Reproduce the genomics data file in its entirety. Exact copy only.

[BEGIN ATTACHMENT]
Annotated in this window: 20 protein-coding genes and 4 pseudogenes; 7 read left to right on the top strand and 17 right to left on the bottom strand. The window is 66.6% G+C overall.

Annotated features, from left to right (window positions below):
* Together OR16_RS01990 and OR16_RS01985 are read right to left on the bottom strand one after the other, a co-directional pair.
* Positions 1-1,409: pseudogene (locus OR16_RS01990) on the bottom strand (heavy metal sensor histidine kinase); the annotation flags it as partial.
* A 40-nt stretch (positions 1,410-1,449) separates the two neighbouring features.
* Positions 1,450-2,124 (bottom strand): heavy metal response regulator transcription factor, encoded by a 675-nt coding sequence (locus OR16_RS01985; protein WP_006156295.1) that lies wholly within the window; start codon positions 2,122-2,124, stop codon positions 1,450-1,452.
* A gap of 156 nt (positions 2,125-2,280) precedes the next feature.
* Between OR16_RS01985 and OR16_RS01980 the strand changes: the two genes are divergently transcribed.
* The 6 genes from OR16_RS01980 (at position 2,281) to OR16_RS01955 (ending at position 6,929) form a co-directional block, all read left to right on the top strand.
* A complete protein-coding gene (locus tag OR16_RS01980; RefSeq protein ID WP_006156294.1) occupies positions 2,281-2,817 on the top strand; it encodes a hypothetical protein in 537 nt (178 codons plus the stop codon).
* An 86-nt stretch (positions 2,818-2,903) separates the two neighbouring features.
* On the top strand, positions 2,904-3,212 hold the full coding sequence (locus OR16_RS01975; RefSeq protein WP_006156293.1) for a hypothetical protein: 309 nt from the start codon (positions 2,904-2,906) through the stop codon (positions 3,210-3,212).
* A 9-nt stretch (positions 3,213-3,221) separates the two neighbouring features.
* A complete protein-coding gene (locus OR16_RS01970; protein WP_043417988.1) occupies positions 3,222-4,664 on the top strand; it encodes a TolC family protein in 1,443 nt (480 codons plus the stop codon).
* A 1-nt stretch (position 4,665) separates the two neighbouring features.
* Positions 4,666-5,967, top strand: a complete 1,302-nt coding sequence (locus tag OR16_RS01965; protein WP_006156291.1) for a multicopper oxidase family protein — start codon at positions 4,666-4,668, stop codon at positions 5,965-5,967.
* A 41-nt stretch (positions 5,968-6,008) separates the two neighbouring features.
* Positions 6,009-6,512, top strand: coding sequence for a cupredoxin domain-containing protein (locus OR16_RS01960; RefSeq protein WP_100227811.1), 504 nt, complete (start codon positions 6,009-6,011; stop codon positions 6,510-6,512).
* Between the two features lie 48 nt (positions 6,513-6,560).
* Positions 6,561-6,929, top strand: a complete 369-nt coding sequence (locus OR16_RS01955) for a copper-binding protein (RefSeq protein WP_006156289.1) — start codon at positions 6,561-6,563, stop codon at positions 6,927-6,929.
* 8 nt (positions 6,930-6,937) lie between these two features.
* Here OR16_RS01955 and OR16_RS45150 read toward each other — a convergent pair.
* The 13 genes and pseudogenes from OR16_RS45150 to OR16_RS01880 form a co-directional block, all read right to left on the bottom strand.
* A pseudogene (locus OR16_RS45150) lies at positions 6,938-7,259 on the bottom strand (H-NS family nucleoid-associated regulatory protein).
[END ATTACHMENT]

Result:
Annotated in this window: 20 protein-coding genes and 4 pseudogenes; 7 read left to right on the top strand and 17 right to left on the bottom strand. The window is 66.6% G+C overall.

Annotated features, from left to right (window positions below):
* Together OR16_RS01990 and OR16_RS01985 are read right to left on the bottom strand one after the other, a co-directional pair.
* Positions 1-1,409: pseudogene (locus OR16_RS01990) on the bottom strand (heavy metal sensor histidine kinase); the annotation flags it as partial.
* A 40-nt stretch (positions 1,410-1,449) separates the two neighbouring features.
* Positions 1,450-2,124 (bottom strand): heavy metal response regulator transcription factor, encoded by a 675-nt coding sequence (locus OR16_RS01985; protein WP_006156295.1) that lies wholly within the window; start codon positions 2,122-2,124, stop codon positions 1,450-1,452.
* A gap of 156 nt (positions 2,125-2,280) precedes the next feature.
* Between OR16_RS01985 and OR16_RS01980 the strand changes: the two genes are divergently transcribed.
* The 6 genes from OR16_RS01980 (at position 2,281) to OR16_RS01955 (ending at position 6,929) form a co-directional block, all read left to right on the top strand.
* A complete protein-coding gene (locus tag OR16_RS01980; RefSeq protein ID WP_006156294.1) occupies positions 2,281-2,817 on the top strand; it encodes a hypothetical protein in 537 nt (178 codons plus the stop codon).
* An 86-nt stretch (positions 2,818-2,903) separates the two neighbouring features.
* On the top strand, positions 2,904-3,212 hold the full coding sequence (locus OR16_RS01975; RefSeq protein WP_006156293.1) for a hypothetical protein: 309 nt from the start codon (positions 2,904-2,906) through the stop codon (positions 3,210-3,212).
* A 9-nt stretch (positions 3,213-3,221) separates the two neighbouring features.
* A complete protein-coding gene (locus OR16_RS01970; protein WP_043417988.1) occupies positions 3,222-4,664 on the top strand; it encodes a TolC family protein in 1,443 nt (480 codons plus the stop codon).
* A 1-nt stretch (position 4,665) separates the two neighbouring features.
* Positions 4,666-5,967, top strand: a complete 1,302-nt coding sequence (locus tag OR16_RS01965; protein WP_006156291.1) for a multicopper oxidase family protein — start codon at positions 4,666-4,668, stop codon at positions 5,965-5,967.
* A 41-nt stretch (positions 5,968-6,008) separates the two neighbouring features.
* Positions 6,009-6,512, top strand: coding sequence for a cupredoxin domain-containing protein (locus OR16_RS01960; RefSeq protein WP_100227811.1), 504 nt, complete (start codon positions 6,009-6,011; stop codon positions 6,510-6,512).
* Between the two features lie 48 nt (positions 6,513-6,560).
* Positions 6,561-6,929, top strand: a complete 369-nt coding sequence (locus OR16_RS01955) for a copper-binding protein (RefSeq protein WP_006156289.1) — start codon at positions 6,561-6,563, stop codon at positions 6,927-6,929.
* 8 nt (positions 6,930-6,937) lie between these two features.
* Here OR16_RS01955 and OR16_RS45150 read toward each other — a convergent pair.
* The 13 genes and pseudogenes from OR16_RS45150 to OR16_RS01880 form a co-directional block, all read right to left on the bottom strand.
* A pseudogene (locus OR16_RS45150) lies at positions 6,938-7,259 on the bottom strand (H-NS family nucleoid-associated regulatory protein).